The town’s eventual cost is expected to be reduced by an $11.5 million state grant — though the full $48 million is what voters will be asked to approve for the fall bond issue.

“It’s really $36 million?” said Hebert.

“With value engineering,” Marconi said.

“My concern is the state of Connecticut bails on the $11.5 million,” said Selectman Steve Zemo.

The bond repayment cost would be divided up with sewer users — who benefit most directly from the plant — carrying most of the burden.

Sewer bills will go up.

“$440 per unit could as much as double,” Marconi said, “but that would be over several years.”

The town’s general taxpayers would also be asked to cover a portion of the cost — they benefit from living in a town with infrastructure to support commercial and multi-family development in the town center, providing shopping, building the tax base.

“There’ll be $8 million — the town’s general tax package,” Marconi said. “Then, there’s a portion that’ll come from septic dumping fees.”

The town charges when septic system pumpers empty out their trucks at the treatment plant would increase, and the town would pass that charge on to homeowners getting their system’s pumped.

How to balance all the costs and benefits is being studied by a consulting firm the town hired, Marconi said.

Zemo also worried about voters passing the $48-million bond question.

Marconi said there was tight schedule, and not meeting it could cost the town a chance at the state grant.

“Let say this whole thing goes down the tubes in November,” Zemo said. “You’re telling me we’re going to lose the $11.5 million?”

On Tuesday night, the Board of Finance voted 4-0 to approve sending the $48-million question to voters.

“If it fails, we lose the grant and we’ll have to go back to the drawing board and pare it down,” said Marconi after an hour-long discussion. “We’d probably have to cut out the decommissioning of the Route 7 plant and see how much can be saved by stalling it.”

He told the finance board that there will be public hearings in the fall, including Saturday morning meetings, for residents who have questions about the rate increase.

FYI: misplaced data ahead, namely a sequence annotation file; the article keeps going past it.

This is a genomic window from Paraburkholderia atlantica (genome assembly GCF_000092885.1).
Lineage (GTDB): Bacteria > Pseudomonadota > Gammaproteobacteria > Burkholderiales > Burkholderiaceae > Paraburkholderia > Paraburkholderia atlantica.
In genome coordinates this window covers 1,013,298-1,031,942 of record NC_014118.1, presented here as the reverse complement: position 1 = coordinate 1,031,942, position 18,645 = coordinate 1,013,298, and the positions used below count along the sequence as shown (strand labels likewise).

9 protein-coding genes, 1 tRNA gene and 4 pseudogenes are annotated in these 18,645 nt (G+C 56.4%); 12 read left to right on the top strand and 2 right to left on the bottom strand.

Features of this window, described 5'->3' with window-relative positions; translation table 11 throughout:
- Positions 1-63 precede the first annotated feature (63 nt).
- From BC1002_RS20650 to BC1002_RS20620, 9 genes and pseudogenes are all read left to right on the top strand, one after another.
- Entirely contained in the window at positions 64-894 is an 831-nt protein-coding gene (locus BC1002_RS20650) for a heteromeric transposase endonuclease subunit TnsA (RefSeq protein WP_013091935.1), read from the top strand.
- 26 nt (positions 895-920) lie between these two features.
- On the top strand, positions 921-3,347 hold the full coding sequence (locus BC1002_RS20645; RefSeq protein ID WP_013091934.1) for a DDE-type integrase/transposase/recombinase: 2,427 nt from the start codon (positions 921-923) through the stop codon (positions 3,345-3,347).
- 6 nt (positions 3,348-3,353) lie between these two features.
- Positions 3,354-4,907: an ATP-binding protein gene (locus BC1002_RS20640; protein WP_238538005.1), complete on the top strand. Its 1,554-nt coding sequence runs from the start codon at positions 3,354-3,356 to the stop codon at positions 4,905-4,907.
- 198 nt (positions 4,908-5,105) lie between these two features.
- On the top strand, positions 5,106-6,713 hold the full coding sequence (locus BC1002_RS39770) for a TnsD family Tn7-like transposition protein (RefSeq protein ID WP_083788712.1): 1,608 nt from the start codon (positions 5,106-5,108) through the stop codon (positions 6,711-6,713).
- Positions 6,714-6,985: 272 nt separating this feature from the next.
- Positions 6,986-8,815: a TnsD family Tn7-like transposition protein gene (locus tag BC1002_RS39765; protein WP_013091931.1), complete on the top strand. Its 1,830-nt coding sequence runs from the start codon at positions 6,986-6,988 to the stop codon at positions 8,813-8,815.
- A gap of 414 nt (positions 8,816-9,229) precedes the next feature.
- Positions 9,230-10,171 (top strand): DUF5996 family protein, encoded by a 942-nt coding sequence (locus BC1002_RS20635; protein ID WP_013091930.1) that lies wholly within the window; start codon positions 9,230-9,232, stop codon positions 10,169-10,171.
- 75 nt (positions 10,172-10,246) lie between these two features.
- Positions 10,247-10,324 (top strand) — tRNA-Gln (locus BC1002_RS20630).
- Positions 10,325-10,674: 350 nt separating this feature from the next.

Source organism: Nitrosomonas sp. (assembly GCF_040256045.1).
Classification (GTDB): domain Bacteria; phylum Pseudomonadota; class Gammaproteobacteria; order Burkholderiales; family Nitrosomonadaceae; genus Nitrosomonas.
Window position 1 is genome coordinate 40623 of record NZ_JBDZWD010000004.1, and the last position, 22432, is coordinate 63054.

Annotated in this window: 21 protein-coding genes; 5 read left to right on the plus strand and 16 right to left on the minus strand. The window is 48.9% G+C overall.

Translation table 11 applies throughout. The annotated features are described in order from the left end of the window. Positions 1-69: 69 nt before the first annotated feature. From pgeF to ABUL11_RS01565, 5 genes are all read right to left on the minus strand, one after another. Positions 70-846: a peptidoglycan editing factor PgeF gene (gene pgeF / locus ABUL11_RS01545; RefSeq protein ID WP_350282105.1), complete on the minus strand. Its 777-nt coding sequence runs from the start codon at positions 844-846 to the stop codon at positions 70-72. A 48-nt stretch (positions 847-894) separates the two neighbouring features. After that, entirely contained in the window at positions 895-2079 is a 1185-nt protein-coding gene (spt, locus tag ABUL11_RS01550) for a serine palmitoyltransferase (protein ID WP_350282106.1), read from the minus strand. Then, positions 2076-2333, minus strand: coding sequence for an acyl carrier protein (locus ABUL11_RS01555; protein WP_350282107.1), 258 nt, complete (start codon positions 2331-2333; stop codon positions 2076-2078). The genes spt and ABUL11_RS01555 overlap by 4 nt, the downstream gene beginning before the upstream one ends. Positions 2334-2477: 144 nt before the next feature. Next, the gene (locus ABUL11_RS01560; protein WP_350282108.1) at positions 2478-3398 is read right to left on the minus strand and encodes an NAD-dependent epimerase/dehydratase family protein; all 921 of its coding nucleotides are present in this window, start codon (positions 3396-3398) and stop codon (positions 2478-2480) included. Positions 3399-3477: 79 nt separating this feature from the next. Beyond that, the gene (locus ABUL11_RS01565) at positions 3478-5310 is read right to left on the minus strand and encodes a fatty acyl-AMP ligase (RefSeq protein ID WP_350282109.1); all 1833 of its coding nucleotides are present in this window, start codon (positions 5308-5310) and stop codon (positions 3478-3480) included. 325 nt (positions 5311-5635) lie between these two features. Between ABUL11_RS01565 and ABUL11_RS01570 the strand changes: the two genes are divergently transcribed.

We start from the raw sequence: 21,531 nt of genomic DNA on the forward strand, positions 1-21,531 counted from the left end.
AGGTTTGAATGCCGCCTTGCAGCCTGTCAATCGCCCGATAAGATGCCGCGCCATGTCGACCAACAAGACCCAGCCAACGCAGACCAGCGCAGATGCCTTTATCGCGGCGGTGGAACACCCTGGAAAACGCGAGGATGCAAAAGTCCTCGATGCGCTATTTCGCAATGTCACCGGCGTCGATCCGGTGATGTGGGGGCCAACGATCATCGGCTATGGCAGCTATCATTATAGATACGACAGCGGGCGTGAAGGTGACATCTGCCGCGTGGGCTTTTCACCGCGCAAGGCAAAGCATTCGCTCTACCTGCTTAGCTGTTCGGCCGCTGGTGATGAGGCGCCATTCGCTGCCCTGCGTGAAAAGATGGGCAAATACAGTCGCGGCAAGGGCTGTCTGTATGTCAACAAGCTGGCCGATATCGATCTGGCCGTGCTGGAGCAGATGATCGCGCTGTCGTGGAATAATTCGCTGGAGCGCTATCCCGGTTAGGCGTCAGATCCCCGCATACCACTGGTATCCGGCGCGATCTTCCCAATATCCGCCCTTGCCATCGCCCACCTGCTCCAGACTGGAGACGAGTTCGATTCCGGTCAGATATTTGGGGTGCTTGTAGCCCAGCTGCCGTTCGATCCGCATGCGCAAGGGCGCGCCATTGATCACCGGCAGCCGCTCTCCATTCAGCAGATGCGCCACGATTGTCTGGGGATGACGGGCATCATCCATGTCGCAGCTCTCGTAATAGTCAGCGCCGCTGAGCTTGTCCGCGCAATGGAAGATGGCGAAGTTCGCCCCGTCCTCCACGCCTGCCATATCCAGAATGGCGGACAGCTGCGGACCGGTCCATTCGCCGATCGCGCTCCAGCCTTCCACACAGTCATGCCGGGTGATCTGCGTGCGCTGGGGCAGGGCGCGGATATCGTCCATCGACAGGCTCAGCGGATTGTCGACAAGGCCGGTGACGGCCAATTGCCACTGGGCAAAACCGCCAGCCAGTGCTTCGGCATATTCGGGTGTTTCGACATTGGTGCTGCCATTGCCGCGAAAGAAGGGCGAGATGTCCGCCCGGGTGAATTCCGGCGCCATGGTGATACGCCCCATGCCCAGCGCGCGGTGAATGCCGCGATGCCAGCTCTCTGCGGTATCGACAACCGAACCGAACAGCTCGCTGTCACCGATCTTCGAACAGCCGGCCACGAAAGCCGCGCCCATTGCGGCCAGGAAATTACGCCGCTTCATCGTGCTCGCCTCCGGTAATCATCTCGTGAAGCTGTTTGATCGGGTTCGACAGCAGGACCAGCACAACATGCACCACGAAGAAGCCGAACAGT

“We’ve had meetings and nobody has showed up... we’re trying to get the word out there,” he said. “I hope people wake up and begin asking for more information because everyone’s going to have to pay — no exceptions.”

Expanded district?

The town has also done some studies on extending sewer lines into two residential areas that have had septic system problems.

“The WPCA looked at two areas, Marcardon and Soundview,” Marconi said.

But state environmental regulators had cooled to the idea, he said, since it would mean that water pumped out of one watershed in the southwest of town would be released after treatment into a different watershed.

“If we sewer it, we’re taking water from the first water district of the City of Norwalk,” Marconi said.

Board members asked about Branchville, where the town envisions some long-range economic growth.

Marconi said studies found the cost of pumping Branchville’s waste to the plant in town center was high.

“That was the most expensive alternative,” he said.

It might make sense to use the Georgetown sewer plant.

“Branchville would probably be an interlocal agreement with the town of Redding,” he said.

Redding has long been reluctant to sell-off any of the Georgetown plant’s excess capacity, hoping for an eventual development of the former wire mill property in Georgetown.

“They’re becoming more approachable as time goes on,” Marconi said.